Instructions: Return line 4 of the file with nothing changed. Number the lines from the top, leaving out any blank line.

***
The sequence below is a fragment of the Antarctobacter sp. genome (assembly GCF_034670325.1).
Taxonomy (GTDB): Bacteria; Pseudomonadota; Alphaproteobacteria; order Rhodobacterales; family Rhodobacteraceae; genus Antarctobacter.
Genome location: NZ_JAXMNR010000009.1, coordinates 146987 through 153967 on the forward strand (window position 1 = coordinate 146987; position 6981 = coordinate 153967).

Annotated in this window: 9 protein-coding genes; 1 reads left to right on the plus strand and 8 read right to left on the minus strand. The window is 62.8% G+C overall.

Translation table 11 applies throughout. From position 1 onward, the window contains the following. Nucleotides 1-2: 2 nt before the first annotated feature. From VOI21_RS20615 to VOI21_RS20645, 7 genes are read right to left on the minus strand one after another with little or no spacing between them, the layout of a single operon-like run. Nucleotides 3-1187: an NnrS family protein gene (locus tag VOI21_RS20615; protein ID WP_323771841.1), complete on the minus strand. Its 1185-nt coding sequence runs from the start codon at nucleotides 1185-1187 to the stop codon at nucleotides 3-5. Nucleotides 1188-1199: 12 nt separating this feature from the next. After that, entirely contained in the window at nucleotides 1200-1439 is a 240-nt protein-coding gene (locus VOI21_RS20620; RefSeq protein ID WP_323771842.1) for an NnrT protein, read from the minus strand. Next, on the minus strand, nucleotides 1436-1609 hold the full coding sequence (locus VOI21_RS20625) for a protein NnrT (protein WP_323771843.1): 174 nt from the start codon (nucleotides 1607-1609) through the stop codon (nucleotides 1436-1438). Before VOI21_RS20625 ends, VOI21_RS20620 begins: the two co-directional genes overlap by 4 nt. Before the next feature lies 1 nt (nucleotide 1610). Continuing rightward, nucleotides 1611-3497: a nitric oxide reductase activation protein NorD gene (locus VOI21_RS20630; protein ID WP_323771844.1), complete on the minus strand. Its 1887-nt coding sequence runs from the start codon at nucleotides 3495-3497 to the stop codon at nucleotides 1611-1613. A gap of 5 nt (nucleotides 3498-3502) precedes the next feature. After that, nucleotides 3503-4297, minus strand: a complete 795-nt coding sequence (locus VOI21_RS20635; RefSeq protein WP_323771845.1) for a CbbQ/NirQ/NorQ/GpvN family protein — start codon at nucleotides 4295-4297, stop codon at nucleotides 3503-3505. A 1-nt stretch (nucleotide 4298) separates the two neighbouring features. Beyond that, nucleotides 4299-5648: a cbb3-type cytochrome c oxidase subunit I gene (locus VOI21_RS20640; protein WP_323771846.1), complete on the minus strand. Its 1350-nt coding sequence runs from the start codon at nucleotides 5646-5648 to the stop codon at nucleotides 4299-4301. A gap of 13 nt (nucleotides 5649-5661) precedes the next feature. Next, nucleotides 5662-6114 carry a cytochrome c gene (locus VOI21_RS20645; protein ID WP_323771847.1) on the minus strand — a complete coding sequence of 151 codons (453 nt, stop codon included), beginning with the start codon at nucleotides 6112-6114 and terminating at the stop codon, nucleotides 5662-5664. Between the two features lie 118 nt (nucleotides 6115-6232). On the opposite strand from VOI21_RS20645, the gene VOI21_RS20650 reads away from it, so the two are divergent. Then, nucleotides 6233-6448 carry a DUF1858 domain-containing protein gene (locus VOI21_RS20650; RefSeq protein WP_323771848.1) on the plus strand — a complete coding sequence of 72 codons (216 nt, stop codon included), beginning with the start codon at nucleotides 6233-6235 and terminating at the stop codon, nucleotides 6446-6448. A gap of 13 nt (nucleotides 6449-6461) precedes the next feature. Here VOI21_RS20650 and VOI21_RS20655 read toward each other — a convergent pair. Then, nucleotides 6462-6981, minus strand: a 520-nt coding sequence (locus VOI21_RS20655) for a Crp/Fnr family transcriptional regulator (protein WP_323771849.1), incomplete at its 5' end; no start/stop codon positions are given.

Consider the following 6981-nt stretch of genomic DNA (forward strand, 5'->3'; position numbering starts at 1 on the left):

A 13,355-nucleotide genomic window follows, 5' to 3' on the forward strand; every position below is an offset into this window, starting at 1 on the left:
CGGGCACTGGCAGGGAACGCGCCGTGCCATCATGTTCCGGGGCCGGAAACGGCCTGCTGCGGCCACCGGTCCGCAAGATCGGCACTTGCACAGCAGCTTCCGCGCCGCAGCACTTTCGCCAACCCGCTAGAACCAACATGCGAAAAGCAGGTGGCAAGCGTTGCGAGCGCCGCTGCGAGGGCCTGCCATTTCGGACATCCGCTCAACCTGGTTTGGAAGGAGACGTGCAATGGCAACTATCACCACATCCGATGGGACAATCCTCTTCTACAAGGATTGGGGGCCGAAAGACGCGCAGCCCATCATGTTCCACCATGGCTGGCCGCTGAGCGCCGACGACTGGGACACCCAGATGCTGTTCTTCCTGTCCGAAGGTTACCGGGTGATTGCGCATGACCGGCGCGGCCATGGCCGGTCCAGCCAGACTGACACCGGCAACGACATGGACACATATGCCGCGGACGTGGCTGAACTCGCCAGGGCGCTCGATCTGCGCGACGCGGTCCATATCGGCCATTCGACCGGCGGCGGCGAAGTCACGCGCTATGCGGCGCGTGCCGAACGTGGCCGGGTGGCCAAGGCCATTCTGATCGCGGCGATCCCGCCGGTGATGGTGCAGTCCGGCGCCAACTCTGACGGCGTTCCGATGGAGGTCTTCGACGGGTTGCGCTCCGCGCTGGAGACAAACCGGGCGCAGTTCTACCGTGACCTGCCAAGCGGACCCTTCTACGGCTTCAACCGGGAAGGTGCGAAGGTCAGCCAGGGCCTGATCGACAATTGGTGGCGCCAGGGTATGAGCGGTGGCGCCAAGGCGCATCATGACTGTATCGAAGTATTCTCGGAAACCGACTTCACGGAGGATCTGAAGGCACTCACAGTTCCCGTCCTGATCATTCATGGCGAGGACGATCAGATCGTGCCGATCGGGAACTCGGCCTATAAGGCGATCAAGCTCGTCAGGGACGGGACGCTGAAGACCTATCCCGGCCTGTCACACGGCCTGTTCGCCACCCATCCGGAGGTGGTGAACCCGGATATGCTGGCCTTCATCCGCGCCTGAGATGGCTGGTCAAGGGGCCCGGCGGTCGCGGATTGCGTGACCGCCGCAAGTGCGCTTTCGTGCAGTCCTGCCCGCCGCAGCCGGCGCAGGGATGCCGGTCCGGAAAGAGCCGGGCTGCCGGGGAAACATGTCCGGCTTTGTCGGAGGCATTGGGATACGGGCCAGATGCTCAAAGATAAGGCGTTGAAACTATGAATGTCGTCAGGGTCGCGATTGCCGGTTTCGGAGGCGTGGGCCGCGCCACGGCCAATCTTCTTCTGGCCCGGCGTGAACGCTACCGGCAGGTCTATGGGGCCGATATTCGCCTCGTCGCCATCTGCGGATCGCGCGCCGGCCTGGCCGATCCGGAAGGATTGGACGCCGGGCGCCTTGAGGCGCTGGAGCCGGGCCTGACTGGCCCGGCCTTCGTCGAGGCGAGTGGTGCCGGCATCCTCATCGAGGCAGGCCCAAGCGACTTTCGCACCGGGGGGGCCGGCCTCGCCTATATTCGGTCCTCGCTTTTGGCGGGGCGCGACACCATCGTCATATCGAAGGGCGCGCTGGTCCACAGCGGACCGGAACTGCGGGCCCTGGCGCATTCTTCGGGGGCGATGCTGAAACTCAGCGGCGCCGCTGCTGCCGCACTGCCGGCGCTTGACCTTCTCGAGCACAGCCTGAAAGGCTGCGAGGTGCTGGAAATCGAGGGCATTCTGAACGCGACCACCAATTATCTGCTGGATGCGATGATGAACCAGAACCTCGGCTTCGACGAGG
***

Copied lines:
Annotated in this window: 9 protein-coding genes; 1 reads left to right on the plus strand and 8 read right to left on the minus strand. The window is 62.8% G+C overall.